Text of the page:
Wednesday, October 27, 2010

Lesson 21: Whale Spouts

Last Sunday we had the Primary program in church where all the kids had talks and sang the songs they have been learning this year.  Belle's talk was about Jonah.  She wrote it herself, memorized it, and got up in front of everybody to say it.  I am really proud of her!  For the special occasion, she wore her sailor dress to remind her to be brave and sail to Nineveh (not Tarshish).  We made whale spouts in her hair to go along with the theme.  Here's how:
First put the hair into pigtails and braid down.  I could have done a hawser rope to really go along with the theme, but I didn't want to go overboard. (lol)
Next, bring the end of one braid up through a twist or two of the hairband.  I used my topsy tailer to make it easier, but you could just shove it through with your fingers.
Belle's hair was dry so the ends stuck up straight like this.
I sprayed them down with my trusty water bottle and combed through them to make sure every piece was damp.  The weight of the water pulls the hair down, and it stays down once it has dried.
Repeat on the other side.  Cover up the hairbands with ribbons, if you want.  (Ours are mismatched, but it's all we had.)  Isn't she "like a star shining brightly?"

Here is one of the songs Belle loves to sing.  Click here to hear it.
I am like a star shining brightly,
Smiling for the whole world to see.
I can do and say happy things each day,
For I know Heavenly Father loves me.

Monday, October 25, 2010


Belle wants to be a mermaid for Halloween.  We did this practice run over the weekend.  The shells and pearls are just laid on top for effect to show what I wish I could do, if my hot glue gun weren't packed in moving boxes.  I would have glued them onto the ends of the bobby pins.  I'm not actually giving a tutorial for this one here, unless there are any requests, but it is basically a bunch of rosette buns made from twisting up pieces of hair, wrapping them into circles, and pinning them in place.  I didn't take step by step pictures because I was just playing.

Friday, October 22, 2010

Lesson 20: Topsy on top

Today Belle's hair was wavy from some dutch braids we left in overnight.  I wanted to take advantage of it by leaving her hair mostly down.  Begin this one with a side part.
Make two more parts to divide the hair on top into a box.  Secure the underneath hair into a temporary ponytail.  Spraying a little water on it will help to keep the flyaways down and out of the way.  Next, divide the box into three or four sections and secure each one with a tiny hairband.
Now get your topsy tailer ready.  Instead of just sticking it through above the hairband like the Topsy Tail and Tiny Topsy posts, use the pointy side to split the hair section in half, just as if you were going to divide each section into another part, and then tuck the end through under the hairband.  This little step may not be completely necessary, but it will ensure that your finished look is symmetrical.
Pull the tails through the loop and pull the whole thing down and through.  When I did this, the little tails didn't like to turn around inside out on their own, so I had to pull the tails down until they turned.  Then just tighten them up by splitting the tail and gently pulling the ends away from each other so the band slides up a little.  If the twisties don't go even, try pulling down on little sections of hair in the tail to flatten out the bumps.

This technique would also look really cute if you turned the rows the other direction going toward the back of the head rather than toward the ear.  Then you could add extra rows and go from ear to ear.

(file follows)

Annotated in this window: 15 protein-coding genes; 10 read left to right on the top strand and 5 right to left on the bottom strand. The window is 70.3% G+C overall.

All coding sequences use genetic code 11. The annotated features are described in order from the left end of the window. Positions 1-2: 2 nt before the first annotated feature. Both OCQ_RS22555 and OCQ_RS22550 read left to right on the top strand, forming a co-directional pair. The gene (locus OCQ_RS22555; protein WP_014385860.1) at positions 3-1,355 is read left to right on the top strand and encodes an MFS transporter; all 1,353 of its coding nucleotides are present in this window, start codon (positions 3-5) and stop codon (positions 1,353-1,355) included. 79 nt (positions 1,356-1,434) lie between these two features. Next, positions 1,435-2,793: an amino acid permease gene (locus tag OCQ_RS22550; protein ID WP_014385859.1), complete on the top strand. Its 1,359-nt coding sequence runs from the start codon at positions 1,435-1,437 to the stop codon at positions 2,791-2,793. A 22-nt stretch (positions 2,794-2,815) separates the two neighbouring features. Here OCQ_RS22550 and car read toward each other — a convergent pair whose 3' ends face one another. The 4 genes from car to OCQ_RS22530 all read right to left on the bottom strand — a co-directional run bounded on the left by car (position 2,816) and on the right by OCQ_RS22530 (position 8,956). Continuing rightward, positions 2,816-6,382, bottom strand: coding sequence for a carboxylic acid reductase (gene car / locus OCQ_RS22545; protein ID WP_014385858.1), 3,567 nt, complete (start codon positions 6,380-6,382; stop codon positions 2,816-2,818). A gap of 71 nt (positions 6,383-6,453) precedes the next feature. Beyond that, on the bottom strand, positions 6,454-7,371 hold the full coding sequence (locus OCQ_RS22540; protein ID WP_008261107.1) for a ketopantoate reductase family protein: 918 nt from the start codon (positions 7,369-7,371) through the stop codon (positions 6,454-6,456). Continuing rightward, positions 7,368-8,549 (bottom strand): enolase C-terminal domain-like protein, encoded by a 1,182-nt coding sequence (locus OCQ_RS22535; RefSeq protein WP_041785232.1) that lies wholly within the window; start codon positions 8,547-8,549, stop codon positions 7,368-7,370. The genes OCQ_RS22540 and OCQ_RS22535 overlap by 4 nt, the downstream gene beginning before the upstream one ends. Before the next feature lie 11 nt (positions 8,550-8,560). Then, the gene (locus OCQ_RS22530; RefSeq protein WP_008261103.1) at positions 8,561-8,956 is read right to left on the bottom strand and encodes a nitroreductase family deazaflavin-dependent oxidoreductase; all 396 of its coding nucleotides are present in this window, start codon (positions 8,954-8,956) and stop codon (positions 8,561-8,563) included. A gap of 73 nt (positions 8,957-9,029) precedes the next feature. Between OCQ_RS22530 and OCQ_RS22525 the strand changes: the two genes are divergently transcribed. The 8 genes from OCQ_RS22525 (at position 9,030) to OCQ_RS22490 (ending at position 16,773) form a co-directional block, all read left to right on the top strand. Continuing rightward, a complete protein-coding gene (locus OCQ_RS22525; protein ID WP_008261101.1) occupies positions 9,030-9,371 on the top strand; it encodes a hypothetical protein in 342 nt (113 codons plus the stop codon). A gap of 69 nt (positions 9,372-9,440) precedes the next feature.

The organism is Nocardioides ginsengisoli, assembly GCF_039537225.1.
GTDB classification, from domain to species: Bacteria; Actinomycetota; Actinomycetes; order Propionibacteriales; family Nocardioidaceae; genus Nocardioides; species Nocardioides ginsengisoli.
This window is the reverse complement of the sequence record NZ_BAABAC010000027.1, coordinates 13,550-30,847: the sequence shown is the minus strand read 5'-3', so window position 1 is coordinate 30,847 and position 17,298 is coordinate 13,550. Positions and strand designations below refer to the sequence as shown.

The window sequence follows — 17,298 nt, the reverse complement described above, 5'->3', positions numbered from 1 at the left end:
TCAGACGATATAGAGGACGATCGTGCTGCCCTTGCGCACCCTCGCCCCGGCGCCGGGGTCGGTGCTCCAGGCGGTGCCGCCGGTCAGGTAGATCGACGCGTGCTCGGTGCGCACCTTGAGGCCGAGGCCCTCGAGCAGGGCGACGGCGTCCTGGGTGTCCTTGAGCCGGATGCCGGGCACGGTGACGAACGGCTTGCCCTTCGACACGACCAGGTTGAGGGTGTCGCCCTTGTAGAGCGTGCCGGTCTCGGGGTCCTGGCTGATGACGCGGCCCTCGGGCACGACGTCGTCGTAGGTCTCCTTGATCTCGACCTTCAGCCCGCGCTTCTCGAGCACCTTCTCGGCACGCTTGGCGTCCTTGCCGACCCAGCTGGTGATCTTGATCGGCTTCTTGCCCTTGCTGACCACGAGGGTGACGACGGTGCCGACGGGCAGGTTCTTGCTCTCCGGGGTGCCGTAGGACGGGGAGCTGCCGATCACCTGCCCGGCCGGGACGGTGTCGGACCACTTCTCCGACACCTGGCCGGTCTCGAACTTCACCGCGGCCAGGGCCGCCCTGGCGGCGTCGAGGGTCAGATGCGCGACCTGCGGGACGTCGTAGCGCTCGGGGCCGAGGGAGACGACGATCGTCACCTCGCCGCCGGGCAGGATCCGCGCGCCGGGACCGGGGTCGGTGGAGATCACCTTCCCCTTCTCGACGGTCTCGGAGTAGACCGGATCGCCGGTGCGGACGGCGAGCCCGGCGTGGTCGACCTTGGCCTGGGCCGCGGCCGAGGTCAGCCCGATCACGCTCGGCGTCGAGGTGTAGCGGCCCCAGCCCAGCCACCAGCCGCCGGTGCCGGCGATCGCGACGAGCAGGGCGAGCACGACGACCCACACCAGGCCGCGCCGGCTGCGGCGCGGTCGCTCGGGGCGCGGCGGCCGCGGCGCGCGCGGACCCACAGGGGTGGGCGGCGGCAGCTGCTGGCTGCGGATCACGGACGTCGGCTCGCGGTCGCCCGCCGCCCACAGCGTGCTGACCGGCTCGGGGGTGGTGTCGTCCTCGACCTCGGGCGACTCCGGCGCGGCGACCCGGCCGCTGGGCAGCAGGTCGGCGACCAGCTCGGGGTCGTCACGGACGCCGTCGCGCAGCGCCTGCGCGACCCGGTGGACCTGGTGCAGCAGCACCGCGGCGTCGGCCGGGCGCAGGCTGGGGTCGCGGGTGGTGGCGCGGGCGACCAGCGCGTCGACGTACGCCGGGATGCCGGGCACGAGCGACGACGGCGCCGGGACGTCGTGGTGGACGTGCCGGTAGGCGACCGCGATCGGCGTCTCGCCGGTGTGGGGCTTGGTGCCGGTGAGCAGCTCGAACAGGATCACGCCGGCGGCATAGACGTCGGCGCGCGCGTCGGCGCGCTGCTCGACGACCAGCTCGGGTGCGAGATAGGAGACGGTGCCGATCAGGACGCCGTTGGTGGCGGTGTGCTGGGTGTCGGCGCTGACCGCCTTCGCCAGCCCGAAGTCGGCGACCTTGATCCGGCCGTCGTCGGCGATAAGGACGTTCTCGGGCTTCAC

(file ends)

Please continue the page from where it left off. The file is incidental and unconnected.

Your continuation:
Thursday, October 21, 2010

Lesson 19: Tiny topsy

This is just as easy as the last post, but instead of starting with the low ponytail in back, do a small piggy in front.  Use a side part and then part out a block from the top of the head.  It will be like three sides of a square with the forehead being the fourth side.  Secure it with a hairband in one of the back corners, or the middle would be okay, too, for a different look.  Insert the smaller topsy tailer (or needle, or fingers...), put the piggy hair through the loop, pull it down and through, and tighten it up.

Forgive the weird designs in the picture.  My photo editing software is a little glitchy sometimes.

Wednesday, October 20, 2010

Lesson 18: Topsy Tail

Topsy Tail is actually the name brand product from sc√ľnci, but it has become known also as the name of the hairstyle.  Mine are actually a knock-off brand from Hong Kong that I bought on eBay for $5.
To do the hairstyle, begin with a simple low ponytail.
Insert the topsy tailer into the ponytail about the hairband.  Push it all the way through until the point comes out underneath the ponytail.
Pull the hair up and through the loop of the topsy tailer.
Pull the topsy tailer down, making sure that the hair doesn't fall out of the loop.  The hair will be pulled through the hole and make a twist.
Separate the pony into two sections and gently pull them apart to make the hairband slide up a little higher to tighten it all up.

There are more ways than one to do this.  If you don't have the actual topsy tailer, you can use a craft needle (plastic or metal) like this:
Mine is curved, which comes in handy for finishing knitting projects, but straight would be better for hair.  They are inexpensive.  Thread it with a long piece of ribbon, yarn, dental floss, or whatever you have on hand folded in half.  The needle becomes the point (but since it isn't sharp, it won't hurt) and the string becomes the loop.  If you don't have a craft needle, use the tail end of a rat tail comb to separate the hair (or a pencil, whatever) and stick your pointer finger and thumb up from the bottom through the hole.  The hairband will have to slide down and loosen up a little for this to work.  Grab all the ponytail hair with your pinchers and pull it through.  Tighten up the hairband.  You might be able to start with a loose ponytail and then twist the hairband around the hair one more time at the end.